Your pool of potential grant-givers is not uniform. Each foundation is unique, as are the individuals who make up those foundations . Before you approach any audience with an appeal letter, you should know what makes your reader distinct from others.foster donor relationships need Potencial grant segmentation.
If you’ve done your homework, you already know the financials and giving history of the foundations to which you’re writing. Numbers aren’t enough, though. According to Pamela Grow, you need a solid segmentation strategy in order to build a personal connection.
What is segmentation?
In literal terms, segmentation is exactly what it sounds like: segmenting, or categorizing, your donors according to what you know about them. Though the terminology is borrowed from marketers, your approach can be organic. Analyzing data is simply a means of reaching different audiences with one common goal: To support the mission of your nonprofit.
Applying segmentation to your fundraising strategy is not a guarantee that you’ll immediately receive a grant. Instead, the practice helps solidify long term donor relationships with givers. Don’t think of segmentation as a strategy but as a means of getting to know those who might be your biggest supporters.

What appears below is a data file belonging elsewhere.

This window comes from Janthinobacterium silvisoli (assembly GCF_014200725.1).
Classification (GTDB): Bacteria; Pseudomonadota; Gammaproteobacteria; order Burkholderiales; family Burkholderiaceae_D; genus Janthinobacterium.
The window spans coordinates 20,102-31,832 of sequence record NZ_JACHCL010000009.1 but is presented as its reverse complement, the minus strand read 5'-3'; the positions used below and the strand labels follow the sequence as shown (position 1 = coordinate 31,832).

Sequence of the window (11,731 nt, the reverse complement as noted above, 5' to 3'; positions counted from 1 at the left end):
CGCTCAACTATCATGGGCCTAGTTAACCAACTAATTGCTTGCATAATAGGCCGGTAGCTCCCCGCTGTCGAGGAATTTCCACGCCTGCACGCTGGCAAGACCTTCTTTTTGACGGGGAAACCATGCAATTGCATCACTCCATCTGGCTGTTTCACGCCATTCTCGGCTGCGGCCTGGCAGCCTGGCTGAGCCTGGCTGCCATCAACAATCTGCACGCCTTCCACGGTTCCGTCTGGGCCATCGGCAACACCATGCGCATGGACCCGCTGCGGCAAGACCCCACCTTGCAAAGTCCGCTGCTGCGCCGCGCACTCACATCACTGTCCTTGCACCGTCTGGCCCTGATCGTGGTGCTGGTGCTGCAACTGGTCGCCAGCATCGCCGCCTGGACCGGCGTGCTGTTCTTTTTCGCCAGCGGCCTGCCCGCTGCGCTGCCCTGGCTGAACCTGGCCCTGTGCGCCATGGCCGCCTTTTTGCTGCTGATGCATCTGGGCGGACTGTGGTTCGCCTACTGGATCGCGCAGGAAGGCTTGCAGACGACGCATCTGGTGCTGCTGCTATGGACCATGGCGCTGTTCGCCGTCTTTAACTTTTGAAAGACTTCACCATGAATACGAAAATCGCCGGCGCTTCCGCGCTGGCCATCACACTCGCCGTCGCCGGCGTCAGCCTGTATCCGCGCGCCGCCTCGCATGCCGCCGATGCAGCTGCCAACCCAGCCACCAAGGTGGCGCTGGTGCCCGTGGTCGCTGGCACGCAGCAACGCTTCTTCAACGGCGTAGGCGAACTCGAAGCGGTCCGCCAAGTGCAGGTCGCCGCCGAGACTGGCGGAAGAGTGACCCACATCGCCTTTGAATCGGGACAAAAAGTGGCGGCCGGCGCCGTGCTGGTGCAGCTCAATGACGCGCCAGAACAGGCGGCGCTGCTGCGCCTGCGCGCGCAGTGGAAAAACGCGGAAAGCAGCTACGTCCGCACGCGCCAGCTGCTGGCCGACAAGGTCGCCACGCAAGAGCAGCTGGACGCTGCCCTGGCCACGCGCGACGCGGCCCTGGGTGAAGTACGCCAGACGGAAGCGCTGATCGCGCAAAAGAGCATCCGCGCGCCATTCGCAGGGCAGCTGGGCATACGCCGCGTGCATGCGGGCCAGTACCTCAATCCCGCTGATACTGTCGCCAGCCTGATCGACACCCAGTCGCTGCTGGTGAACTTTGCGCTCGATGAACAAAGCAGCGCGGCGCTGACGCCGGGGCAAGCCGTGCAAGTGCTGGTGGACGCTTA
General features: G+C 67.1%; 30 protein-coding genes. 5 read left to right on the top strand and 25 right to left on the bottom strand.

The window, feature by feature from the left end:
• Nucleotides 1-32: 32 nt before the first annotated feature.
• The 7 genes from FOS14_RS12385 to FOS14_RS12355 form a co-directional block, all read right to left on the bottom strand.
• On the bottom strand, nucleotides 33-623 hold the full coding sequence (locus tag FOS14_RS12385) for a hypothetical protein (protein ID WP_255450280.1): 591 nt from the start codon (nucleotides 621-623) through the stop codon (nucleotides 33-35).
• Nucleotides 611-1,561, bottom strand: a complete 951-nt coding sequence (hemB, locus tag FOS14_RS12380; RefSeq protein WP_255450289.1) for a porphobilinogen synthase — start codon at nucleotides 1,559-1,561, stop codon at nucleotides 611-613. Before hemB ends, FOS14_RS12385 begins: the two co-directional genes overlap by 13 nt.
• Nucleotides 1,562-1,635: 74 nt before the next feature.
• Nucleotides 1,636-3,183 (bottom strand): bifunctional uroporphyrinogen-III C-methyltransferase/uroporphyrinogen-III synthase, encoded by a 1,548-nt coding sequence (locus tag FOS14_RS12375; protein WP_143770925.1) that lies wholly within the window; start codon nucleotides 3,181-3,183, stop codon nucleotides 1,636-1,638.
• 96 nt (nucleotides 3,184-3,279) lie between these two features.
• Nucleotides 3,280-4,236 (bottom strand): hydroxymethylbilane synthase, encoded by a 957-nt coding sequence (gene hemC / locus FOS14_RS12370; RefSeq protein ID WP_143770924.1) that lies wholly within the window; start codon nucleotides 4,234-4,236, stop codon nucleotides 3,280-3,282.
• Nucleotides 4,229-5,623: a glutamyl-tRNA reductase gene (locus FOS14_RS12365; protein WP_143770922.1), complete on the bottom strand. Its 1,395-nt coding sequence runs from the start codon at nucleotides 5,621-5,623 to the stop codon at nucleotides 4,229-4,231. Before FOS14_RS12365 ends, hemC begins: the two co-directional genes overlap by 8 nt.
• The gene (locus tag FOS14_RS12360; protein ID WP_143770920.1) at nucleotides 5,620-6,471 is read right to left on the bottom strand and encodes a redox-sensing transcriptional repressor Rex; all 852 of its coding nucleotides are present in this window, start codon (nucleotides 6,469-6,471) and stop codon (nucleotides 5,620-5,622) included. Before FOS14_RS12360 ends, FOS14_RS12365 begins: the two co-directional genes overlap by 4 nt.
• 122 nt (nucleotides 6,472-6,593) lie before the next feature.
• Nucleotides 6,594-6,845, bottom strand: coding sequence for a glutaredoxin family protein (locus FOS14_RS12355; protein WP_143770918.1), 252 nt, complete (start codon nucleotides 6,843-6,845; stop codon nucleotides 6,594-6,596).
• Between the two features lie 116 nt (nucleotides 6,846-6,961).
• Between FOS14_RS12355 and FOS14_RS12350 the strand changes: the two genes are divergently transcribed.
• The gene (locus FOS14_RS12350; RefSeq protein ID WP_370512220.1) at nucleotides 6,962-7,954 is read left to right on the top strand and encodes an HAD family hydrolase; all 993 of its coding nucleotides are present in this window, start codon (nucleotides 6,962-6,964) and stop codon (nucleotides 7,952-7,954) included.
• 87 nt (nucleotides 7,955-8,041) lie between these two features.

What’s the best approach?
Though you want to be sincere in stewarding your alliances, it’s perfectly fine to enlist the help of donation management software. Analytics and CRM tools will help you interpret, manage and categorize notes, so you don’t have to rely on memory or manually generate spreadsheets.
Even with the help of software, you’re not off the hook. Gathering information is still entirely up to you, and now the question is: What do you need to know about your current and prospective benefactors?
Though segmentation is a methodical process, be careful not to be detached. Emotions matter! Your donors are giving to you because they care about a cause, and you need to show them you’re equally invested.
Angie Moore recommended the practice of mindset segmentation, a much more specific and donor-centric way of segmenting. Take a look at the emotional mindset of givers. What do they most passionately believe? What are they afraid of? What do they expect from you? Seek feedback from past and existing donors. Why not recognize their efforts by involving them in the fundraising process? Remember that people comprise foundations, so these questions apply to organizations and individuals alike.
Of course, you don’t want to abandon traditional segmentation methods. Knowing a foundation’s wealth and giving history also play a role in cultivating a more individualized relationship. For example, numbers can help you avoid alienating a potential new donors by asking for too much.
Adding to emotional mindset and giving power, it’s also good to know how an individual or foundation prefers to receive correspondence. Take note of whether emails or direct mail garner the strongest responses from each recipient.
If you undertake the core purpose of reaching donors through shared goals, you can adopt a segmentation method that allows you to keep the heart of your nonprofit beating.